Shortly after our customary stop for evening prayers, we started going through more urban terrain, though still small scale. As night fell the crowds got larger, and began to spill off the pavement into the roads. Each settlement slowed the pace of the convoy to slower than walking, and then, once clear, everyone roared away to catch up with those in front, and the convoy once again became a race-track for those who wanted it so, and as the driving went on and on through the evening and into the night, with no information, people began to notice that we had turned back on ourselves, and, indeed we finished up at a place 30 kilometres back from where we had reached, so we could have saved 60 by going straight there, and instead of going to bed at 5am, we might have got there at 2. (Convoy time does not compute into KPH divided by distance, because there is a great deal of stopping, marshalling and crawling, especially as I mentioned through the towns in the evening. Nevertheless, we did 400 miles, and we are now outside Algiers).
Once again there will be a rest day and we will have a genearl meeting, the first one, to discuss how the problems can be resolved - or if. I'll let you know.
Back in the real world, those crowds were exhausting. Not only did they make us feel like heroes, but they also, now that they were demonstarbly more demonstrative, became somewhat overwhelming, at least if you're a shy retiring type like me. Doing high fives as the vehicles travel at extreme slow speeds through the crowded streets, often pushing, gently, the folks out of the road to make a path; doing those high fives invites the pasionate to grab your hand with both of theirs and whilst they give you their impassioned blessings, to bend your arm round the windows and bang your elbow. once or twice I was seriously worried that I have my arm broken; but which would I rather have - to witness these scenes of fervent support and hope and have a broken arm, or to stay at home.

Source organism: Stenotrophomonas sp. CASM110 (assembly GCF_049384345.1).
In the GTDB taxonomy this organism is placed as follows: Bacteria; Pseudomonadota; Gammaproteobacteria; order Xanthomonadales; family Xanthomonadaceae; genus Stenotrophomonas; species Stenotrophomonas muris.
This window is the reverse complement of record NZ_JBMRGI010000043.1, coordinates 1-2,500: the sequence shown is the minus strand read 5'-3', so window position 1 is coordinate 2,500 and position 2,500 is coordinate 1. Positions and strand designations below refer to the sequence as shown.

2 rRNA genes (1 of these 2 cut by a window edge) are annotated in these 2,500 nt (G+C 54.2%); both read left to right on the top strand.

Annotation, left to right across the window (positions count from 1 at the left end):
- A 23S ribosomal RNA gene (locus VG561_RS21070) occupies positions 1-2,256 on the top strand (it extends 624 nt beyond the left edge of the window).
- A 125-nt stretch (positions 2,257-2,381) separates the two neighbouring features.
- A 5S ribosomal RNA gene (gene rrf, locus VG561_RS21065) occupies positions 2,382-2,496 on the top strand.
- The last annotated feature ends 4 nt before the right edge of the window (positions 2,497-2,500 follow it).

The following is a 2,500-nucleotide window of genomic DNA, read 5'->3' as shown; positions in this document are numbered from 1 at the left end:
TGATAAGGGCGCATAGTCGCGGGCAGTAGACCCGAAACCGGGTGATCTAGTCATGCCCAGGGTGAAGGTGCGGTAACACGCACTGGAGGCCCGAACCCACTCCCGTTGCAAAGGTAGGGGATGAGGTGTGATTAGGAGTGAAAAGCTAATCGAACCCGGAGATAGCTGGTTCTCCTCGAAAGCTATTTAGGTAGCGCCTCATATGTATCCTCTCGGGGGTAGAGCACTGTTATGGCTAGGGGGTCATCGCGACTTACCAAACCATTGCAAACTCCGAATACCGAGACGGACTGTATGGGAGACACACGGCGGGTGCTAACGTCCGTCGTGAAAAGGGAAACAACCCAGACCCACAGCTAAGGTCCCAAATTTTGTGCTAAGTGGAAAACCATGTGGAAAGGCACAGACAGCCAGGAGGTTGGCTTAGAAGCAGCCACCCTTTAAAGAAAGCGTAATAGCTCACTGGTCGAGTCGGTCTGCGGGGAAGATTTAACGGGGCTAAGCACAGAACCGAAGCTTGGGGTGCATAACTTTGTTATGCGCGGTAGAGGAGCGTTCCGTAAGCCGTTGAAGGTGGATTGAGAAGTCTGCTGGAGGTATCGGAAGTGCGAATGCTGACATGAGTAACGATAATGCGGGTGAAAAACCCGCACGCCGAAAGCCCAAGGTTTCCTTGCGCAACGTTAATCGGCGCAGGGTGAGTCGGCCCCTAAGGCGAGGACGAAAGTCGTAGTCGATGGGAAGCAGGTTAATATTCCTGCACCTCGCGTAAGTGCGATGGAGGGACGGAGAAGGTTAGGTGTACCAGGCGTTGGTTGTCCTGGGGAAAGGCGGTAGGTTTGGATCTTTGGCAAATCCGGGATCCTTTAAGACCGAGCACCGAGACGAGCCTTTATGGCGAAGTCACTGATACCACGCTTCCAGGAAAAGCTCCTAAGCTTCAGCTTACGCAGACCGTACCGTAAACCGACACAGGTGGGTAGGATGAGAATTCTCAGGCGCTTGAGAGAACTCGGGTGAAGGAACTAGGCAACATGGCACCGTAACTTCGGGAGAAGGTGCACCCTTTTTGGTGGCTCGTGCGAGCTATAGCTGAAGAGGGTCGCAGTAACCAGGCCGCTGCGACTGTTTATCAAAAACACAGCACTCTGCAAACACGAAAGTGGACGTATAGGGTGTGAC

Oh I'm so glad that I came.

Benefit, blog bells and whistles - and missiles

A short note with solidarity from musicians, audience and your good people at Alexanders benefit last night. Greetings to Team 11 and the rest. We made sure the crowd knew about your blog Rod, - comments are coming in now - there's one underneath your last post.

Popped an email about this blog to the 'Gorgeous George' press office. (You might get more food rations...)

There's been some strong letters in the local papers in support of you all. Some against. Some saying an arms trade ban with Israel is 'the least' we should be asking for.

The Guardian is running a story about Amnesty International's demand to stop military aid to Israel from the U.S. Missile shells traced back to Raytheon.

There's a history of protest around here at the Raytheon plant. We have a contact to the Raytheon 9 so that might be a good focus for a public meeting or future benefit in Chester. When you've got a minute, (which we know you haven't) - let us know what the feeling is from there on this one. Take care you all.

This post by Frances Laing - writing from the U.K.